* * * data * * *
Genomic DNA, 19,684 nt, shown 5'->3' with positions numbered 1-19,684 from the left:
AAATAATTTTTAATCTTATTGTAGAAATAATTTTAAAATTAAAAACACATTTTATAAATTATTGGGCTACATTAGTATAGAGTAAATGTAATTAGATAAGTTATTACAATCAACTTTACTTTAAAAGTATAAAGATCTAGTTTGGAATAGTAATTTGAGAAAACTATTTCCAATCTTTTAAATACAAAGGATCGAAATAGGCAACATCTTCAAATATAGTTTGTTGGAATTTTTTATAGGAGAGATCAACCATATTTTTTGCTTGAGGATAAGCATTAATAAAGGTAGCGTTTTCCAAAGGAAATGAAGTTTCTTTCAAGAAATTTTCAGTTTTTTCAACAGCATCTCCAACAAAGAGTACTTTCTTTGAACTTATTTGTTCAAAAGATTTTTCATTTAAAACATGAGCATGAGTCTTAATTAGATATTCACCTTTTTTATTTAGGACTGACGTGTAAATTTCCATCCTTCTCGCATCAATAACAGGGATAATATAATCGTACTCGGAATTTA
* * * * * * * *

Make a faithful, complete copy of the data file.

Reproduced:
Genomic DNA, 19,684 nt, shown 5'->3' with positions numbered 1-19,684 from the left:
AAATAATTTTTAATCTTATTGTAGAAATAATTTTAAAATTAAAAACACATTTTATAAATTATTGGGCTACATTAGTATAGAGTAAATGTAATTAGATAAGTTATTACAATCAACTTTACTTTAAAAGTATAAAGATCTAGTTTGGAATAGTAATTTGAGAAAACTATTTCCAATCTTTTAAATACAAAGGATCGAAATAGGCAACATCTTCAAATATAGTTTGTTGGAATTTTTTATAGGAGAGATCAACCATATTTTTTGCTTGAGGATAAGCATTAATAAAGGTAGCGTTTTCCAAAGGAAATGAAGTTTCTTTCAAGAAATTTTCAGTTTTTTCAACAGCATCTCCAACAAAGAGTACTTTCTTTGAACTTATTTGTTCAAAAGATTTTTCATTTAAAACATGAGCATGAGTCTTAATTAGATATTCACCTTTTTTATTTAGGACTGACGTGTAAATTTCCATCCTTCTCGCATCAATAACAGGGATAATATAATCGTACTCGGAATTTA